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The Consumer Price Index has increased at an average annual rate of 1.87 percent since 2008. That's almost half the average level after World War II. Privately measured inflation gauges show roughly the same change. The vast majority of the new cash the Fed printed never really left the Fed at all, as banks kept it parked in excess reserves. And the federal budget deficit has been nearly cut in half as a percent of GDP. "It shocks people when I tell them the deficit as a percent of GDP is already close to being cut in half (this doesn't seem to ever make headlines)," wrote economic blogger Bill McBride last week. It may be shocking the gold market, too. People still talk about "trillion-dollar deficits as far as the eye can see" without realizing that no such forecast exists. Government debt as a percent of GDP is on track to fall over the next decade.

Then there are rumors that the Fed will cut its quantitative easing within a few months. "I expect we will meet the test for substantial improvement in the outlook for the labor market by this summer," said San Francisco Fed President John Williams last week. "If that happens, we could start tapering our purchases then. If all goes as hoped, we could end the purchase program sometime late this year." This would have been unthinkable just a month ago.

To boot, gold purchases by central banks have long been cited as a bullish catalyst. But now fears are swirling that the central bank of Cyprus will be forced to dump its gold to finance an international bailout. If Cyprus, who else? Portugal? Spain? Italy?

The irony is that the goldbugs may get the story right but the investment wrong. Like any asset, gold is forward-looking and prone to wild overreactions. So prices don't always mesh with what's going on in the economy. Inflation in the 1980s averaged nearly 6 percent -- triple current levels -- and gold lost more than half its nominal value. It is entirely possible that the coming years will bring high inflation, but tumbling gold prices. Just as the Internet blossomed while the Nasdaq plunged from its high in 2000, asset prices can gallop far away from the stories people buy into them for. Indeed, they usually do.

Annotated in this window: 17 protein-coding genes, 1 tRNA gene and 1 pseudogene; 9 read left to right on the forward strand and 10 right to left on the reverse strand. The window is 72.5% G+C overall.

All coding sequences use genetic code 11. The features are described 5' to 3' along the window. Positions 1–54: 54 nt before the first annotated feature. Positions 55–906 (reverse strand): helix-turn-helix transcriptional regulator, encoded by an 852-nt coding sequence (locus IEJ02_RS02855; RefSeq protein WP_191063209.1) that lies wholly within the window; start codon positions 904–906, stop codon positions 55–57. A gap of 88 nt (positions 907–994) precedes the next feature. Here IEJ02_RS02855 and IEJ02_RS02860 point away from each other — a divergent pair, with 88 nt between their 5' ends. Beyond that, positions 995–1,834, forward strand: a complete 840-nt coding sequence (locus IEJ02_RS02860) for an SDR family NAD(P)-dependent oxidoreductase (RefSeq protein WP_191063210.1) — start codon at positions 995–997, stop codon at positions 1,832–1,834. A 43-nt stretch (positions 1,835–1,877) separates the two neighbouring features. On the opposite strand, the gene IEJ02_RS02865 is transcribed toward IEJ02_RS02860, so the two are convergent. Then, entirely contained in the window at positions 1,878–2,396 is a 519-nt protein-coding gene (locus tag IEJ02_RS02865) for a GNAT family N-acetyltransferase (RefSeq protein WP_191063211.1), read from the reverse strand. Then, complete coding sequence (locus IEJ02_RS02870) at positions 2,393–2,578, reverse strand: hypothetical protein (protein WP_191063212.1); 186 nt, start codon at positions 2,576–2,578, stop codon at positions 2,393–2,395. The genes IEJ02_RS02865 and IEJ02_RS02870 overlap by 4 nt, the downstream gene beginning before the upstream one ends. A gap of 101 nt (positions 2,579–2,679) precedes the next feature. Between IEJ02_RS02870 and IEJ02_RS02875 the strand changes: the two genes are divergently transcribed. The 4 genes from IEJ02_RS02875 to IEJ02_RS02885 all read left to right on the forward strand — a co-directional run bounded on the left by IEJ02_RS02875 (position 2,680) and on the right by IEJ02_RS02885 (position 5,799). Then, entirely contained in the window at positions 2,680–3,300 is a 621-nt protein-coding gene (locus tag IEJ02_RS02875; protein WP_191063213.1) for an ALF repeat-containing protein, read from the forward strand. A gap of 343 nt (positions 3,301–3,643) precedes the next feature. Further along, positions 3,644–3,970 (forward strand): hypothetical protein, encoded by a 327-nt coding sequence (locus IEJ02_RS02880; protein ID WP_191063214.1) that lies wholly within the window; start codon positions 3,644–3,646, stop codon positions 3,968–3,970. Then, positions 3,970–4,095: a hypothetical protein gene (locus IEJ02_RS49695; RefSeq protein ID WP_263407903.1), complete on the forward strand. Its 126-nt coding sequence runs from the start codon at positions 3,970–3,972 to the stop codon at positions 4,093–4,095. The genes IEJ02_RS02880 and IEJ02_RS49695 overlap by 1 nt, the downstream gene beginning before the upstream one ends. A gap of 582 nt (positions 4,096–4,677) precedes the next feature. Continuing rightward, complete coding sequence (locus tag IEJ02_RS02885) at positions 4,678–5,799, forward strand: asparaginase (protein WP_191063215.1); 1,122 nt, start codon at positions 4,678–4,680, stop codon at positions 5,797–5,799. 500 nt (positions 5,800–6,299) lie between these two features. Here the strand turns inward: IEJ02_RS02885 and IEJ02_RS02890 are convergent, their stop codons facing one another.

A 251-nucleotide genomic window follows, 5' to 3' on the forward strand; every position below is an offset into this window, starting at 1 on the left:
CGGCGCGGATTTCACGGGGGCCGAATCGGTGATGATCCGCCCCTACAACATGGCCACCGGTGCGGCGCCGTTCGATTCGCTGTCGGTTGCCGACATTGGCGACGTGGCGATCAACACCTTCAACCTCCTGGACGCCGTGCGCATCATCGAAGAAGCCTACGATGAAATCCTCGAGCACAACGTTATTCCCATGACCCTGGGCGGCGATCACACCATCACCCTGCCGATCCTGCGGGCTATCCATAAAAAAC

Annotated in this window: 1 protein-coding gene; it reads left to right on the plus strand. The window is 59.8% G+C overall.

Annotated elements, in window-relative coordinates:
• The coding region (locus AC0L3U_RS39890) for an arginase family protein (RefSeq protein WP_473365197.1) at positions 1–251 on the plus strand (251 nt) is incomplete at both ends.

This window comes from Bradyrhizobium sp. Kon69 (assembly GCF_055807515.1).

Historically, gold has surprisingly little correlation with inflation. As one Citigroup research report put it: "There is no obvious relationship between the gold price and inflation." Instead, gold correlates fairly well with two events: negative real interest rates and financial panic. But if the economy is healing, as many think it is, real interest rates are likely to rise. And as the Cyprus bailout showed last month, markets appear to be well past the panic stages of the financial crisis. One interpretation is that gold's fall is the shift in how investors perceive risk -- away from a world obsessed with panic and collapse toward one focused on long-term growth.

For those in gold for the long haul, that should be unsettling. Over time, gold's real return averages close to zero.

The stock market falling 20 percent or more is typically nothing for long-term investors to fret about -- historically, it's a once-every-five-years occurrence, with large gains over time. Gold is different. Over the long haul, the best it will do is preserve wealth. In between, it goes through periods, sometimes decades-long, of boom and bust.

No one knows if the gold story has peaked. What we know is that it's riskier than many believed. As Bill Bonner says, "People do not get what they want or what they expect from the markets; they get what they deserve."

(Morgan Housel has no position in any stocks mentioned. The Motley Fool has no position in any of the stocks mentioned.)

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Morgan Housel, a columnist at The Motley Fool, is a two-time winner, Best in Business award, Society of American Business Editors and Writers and Best in Business 2012, Columbia Journalism Review.


Previously:


BAD NEWS: EVERYONE IS RIGHT!

Twitter: The carnival barker of investing

Warning: Don't waste your capital being fooled by profit prophets

25 important things to remember as an investor

New paradigm for both drivers and car companies

Biases that make you a bad investor

Nine financial rules you should never forget

Gaining from financial destruction

How to read financial news

Housing: Partying like it's 1925

A rebuttal to student loan horror stories

CONGRATULATIONS: We just saved half a trillion dollars

End this crazy tax: It will boost the economy

Medicare: A dangerously good deal

Economic future looks bright

The Biggest Threat to Your Portfolio (It's Not What You Think)

Bond Market Bull Run dead at 30